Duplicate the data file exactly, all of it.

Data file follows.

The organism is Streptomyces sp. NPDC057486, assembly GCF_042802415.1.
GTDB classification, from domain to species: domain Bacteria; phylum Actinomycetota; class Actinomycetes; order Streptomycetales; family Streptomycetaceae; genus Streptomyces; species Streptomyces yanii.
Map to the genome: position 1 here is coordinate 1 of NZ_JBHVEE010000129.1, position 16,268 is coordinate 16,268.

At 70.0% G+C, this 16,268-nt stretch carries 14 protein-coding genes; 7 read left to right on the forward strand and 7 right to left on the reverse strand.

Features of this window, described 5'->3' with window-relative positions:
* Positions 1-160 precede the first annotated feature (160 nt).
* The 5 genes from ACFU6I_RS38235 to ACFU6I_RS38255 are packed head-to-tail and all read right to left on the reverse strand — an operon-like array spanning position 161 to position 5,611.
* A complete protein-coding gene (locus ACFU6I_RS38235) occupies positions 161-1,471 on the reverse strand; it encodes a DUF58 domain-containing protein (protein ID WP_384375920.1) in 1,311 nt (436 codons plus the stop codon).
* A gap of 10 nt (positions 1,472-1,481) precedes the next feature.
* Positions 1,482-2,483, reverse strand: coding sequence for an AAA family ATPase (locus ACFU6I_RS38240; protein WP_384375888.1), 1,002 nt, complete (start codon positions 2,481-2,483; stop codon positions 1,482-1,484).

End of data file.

The organism is Streptomyces sp. NPDC057486, assembly GCF_042802415.1.
GTDB classification, from domain to species: domain Bacteria; phylum Actinomycetota; class Actinomycetes; order Streptomycetales; family Streptomycetaceae; genus Streptomyces; species Streptomyces yanii.
Map to the genome: position 1 here is coordinate 1 of NZ_JBHVEE010000129.1, position 16,268 is coordinate 16,268.

At 70.0% G+C, this 16,268-nt stretch carries 14 protein-coding genes; 7 read left to right on the forward strand and 7 right to left on the reverse strand.

Features of this window, described 5'->3' with window-relative positions:
* Positions 1-160 precede the first annotated feature (160 nt).
* The 5 genes from ACFU6I_RS38235 to ACFU6I_RS38255 are packed head-to-tail and all read right to left on the reverse strand — an operon-like array spanning position 161 to position 5,611.
* A complete protein-coding gene (locus ACFU6I_RS38235) occupies positions 161-1,471 on the reverse strand; it encodes a DUF58 domain-containing protein (protein ID WP_384375920.1) in 1,311 nt (436 codons plus the stop codon).
* A gap of 10 nt (positions 1,472-1,481) precedes the next feature.
* Positions 1,482-2,483, reverse strand: coding sequence for an AAA family ATPase (locus ACFU6I_RS38240; protein WP_384375888.1), 1,002 nt, complete (start codon positions 2,481-2,483; stop codon positions 1,482-1,484).